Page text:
Sunday, 19 April 2015

more than mentalising

Just a note, a sketch of an argument, not yet referenced, not yet tested on the source material...

There's a rather too breezy picture of our inner life that sometimes gets going in the mentalisation-based psychotherapy literature. The idea we are offered is that the person 'with', say, 'borderline personality disorder' sometimes - when under emotional strain - struggles to 'mentalise' - to think folk-psychologically about their own and others' experience and understanding. So they are left with 'un-mentalised' experiences - this literature's way of spelling out what inadequate 'alpha function' (to borrow Bion's more helpfully vague formulation) might amount to - that at worst get rendered in a merely somatic idiom (self harming then being called on) or get framed by the sufferer in what is, psychologically speaking, a too simplistic manner (e.g. teleologically in relation to her own experience rather than properly intentionally in relation to the distinct projects of others - by which is meant: if I am hurt by what he did then what he was aiming at was hurting me etc.). The idea of the disorder's apt therapy is then said to be to encourage mentalising in the midst of, or at least before and after, that emotional turmoil which tends to derail it and send the patient off into situations of chronically dysregulated affect.

I said this is rather too breezy because, it seems to me, it risks portraying the work of therapy in such instances in far too simply cognitive a spirit, as if the patient is mainly struggling in their thinking when under emotional strain. That they are. But, it seems to me, the more significant aspect of the problem the patient faces at such times is not one of not recognising qua understanding what and why they or some other are/is thinking or feeling or doing what they are thus thinking or feeling or doing, but one of not, as one might put it instead, offering themselves or others apt recognition in their inner life. This ethical-existential disturbance is, it seems to me, what really drives the disruption to cognition we meet with in such moments of psychological crisis. However it can be hard to see that this is the case because we tend to think of ethical-existential matters as secondary to the real psychological action - as an overlay on top of human nature, as it were, rather than its fons et origo. Here, however, I suggest that the ethical achievement of bearing oneself and others in mind, of showing/achieving personal understanding rather than merely correctly grasping his or her meaning, is the primary mind-forging crucible on which meaningful thought about self and other depends.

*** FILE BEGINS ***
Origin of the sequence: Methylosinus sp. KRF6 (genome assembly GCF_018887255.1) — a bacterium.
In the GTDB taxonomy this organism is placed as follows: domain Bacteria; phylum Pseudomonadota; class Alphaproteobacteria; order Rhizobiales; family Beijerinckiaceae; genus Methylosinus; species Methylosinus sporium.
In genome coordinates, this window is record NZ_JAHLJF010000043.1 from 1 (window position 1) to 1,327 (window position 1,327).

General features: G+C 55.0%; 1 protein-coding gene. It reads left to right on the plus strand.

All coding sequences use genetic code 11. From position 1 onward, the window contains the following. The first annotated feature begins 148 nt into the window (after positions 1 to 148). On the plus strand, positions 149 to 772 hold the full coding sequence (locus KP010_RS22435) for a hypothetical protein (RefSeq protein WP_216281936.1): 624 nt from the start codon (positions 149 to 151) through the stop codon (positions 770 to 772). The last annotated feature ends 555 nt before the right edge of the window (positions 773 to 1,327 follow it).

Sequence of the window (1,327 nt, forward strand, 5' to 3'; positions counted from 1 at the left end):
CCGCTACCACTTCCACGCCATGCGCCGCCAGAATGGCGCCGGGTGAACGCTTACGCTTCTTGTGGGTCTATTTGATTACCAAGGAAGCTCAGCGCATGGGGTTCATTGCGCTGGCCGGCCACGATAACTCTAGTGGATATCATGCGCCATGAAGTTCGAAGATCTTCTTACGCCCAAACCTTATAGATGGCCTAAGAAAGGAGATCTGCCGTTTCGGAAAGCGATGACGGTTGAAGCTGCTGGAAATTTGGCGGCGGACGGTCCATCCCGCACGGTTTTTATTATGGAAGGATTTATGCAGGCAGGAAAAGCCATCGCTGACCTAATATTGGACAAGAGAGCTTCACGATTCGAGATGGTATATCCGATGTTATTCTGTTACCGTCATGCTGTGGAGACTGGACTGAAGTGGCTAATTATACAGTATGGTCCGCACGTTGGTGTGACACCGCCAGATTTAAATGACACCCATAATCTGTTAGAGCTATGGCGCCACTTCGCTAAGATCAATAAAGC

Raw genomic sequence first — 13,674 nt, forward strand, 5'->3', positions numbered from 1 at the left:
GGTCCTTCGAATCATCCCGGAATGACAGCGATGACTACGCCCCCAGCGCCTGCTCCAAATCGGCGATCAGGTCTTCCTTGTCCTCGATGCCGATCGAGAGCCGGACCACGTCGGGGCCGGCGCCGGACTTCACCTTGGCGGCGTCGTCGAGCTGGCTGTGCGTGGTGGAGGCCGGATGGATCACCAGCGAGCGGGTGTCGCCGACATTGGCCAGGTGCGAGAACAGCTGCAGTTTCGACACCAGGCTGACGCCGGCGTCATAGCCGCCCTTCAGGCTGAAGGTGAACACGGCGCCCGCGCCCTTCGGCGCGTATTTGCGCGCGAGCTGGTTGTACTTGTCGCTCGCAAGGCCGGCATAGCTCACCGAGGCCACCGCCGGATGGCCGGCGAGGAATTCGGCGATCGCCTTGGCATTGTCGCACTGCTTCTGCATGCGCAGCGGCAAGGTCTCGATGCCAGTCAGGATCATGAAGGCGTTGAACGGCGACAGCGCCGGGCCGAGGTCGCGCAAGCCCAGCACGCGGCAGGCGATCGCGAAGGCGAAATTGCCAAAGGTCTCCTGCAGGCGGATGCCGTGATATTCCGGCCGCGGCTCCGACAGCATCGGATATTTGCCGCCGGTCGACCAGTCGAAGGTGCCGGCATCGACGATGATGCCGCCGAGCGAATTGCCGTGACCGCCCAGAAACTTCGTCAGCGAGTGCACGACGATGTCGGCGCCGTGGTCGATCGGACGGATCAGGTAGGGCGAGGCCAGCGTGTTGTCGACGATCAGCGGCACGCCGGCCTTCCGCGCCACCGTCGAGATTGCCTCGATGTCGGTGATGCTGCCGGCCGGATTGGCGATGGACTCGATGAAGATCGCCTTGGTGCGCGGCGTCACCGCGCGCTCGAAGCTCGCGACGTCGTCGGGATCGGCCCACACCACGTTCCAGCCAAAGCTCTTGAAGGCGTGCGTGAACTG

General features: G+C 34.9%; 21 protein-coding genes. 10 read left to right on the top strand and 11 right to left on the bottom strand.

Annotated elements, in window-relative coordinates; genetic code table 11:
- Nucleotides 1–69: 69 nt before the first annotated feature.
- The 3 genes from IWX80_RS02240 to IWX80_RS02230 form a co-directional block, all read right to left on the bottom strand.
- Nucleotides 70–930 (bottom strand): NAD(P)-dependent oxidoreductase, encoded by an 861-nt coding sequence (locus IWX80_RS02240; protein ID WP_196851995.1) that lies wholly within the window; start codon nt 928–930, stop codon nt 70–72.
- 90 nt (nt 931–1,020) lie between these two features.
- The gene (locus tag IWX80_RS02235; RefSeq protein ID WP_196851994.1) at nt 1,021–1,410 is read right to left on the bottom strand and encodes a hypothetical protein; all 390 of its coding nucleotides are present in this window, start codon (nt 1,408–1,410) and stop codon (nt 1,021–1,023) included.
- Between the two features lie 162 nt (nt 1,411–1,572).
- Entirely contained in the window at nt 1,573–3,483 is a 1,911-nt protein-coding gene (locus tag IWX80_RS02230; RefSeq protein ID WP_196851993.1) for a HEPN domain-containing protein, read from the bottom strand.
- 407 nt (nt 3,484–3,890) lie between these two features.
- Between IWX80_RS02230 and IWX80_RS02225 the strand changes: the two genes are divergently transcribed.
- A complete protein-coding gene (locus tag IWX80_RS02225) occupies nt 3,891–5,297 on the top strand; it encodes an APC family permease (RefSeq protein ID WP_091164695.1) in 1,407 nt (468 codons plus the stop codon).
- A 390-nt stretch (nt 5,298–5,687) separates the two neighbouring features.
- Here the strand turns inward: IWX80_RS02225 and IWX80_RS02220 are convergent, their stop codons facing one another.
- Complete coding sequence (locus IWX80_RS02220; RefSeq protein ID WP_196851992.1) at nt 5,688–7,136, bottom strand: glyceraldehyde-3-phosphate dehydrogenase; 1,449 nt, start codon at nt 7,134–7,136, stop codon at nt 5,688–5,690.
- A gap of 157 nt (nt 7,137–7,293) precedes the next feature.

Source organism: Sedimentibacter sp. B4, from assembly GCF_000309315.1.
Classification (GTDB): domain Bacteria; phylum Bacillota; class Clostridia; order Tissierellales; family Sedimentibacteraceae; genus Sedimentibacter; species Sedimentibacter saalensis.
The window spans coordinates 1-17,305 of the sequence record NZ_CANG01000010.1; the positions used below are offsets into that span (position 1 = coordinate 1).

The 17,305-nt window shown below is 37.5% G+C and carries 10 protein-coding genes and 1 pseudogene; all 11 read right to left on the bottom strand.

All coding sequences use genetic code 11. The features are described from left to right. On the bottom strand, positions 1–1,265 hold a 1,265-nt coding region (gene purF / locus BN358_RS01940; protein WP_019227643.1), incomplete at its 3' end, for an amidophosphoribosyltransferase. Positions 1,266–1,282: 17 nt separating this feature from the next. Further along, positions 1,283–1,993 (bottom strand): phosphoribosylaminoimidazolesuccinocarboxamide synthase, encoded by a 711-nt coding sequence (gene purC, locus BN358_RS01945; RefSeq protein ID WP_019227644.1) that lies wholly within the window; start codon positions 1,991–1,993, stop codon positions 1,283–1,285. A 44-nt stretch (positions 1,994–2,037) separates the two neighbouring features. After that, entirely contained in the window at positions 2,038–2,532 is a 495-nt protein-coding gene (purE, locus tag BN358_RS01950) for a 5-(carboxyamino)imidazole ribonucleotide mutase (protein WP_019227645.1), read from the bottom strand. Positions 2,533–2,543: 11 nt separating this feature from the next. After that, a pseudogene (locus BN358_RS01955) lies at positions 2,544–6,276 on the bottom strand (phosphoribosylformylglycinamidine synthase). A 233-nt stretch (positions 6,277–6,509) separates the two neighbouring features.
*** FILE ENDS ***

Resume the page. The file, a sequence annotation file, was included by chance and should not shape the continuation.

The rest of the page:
In fact I think we know this perfectly well when we're in the midst both of really engaged clinical practice and when we're going about that daily business of tending to our relationships with one another. Why is it I find it hard to think clearly or understand myself in the midst of this encounter with my sometimes difficult friend or my often intrusive sibling? Clearly it has to do with what difficulty and intrusion really amount to. They amount to a disturbance in the ethical axis traversing the heart of the self which axis is presupposed by any realistic cognitive endeavour. What is too much or too little by way of involvement, helpfully leaving one another alone, being there for one another, offering firm support, showing and taking care but not tiptoeing around, calling someone on their shit, honouring their distinctive values, giving them their and receiving our due, trusting them and receiving apt trust from them, not letting ourselves be taken for granted or exploited, being shown and showing consideration, being true to oneself, essential openness or gullibility, being held in mind enough, loved enough, expecting too much or too little?

This terrain has famously been best charted by psychoanalysis, with its focus on such self-other relations as make for stable or fractious self-identity and other-relations. The oedipal triangle is perhaps the best known such situation: I want my mother to myself but someone else, some much older fellow, keeps taking her mind away, and its too much. Or perhaps it's my older siblings taking her away. And I like to play with them and I also hate them, and can I trust them, and are they helping me or undermining me with their advice, and am I really cared for by my friends because of who I am or because of my more extrinsic social or physical attributes? This unstable terrain is that of the passions and of our greatest sensitivities. It is what is maximally evoked in the transference, which is why it is hard to imagine a real therapeutic cure which does not work at the depths that pretty much only the transference sounds out. It is what much of our pseudo-mature adult lives does its best to cover over, avoid, neglect, disguise. It is the zone of maximal latent fractiousness at the core of the self. Our self, our value as people, our spontaneous capacity for and unearned desert of goodness: such are what is on the line in those moments of mind-dementing argument which also, as it happens, results in the greatest disturbances in the apt ascription of propositional attitudes known as mentalisation.

Saturday, 4 April 2015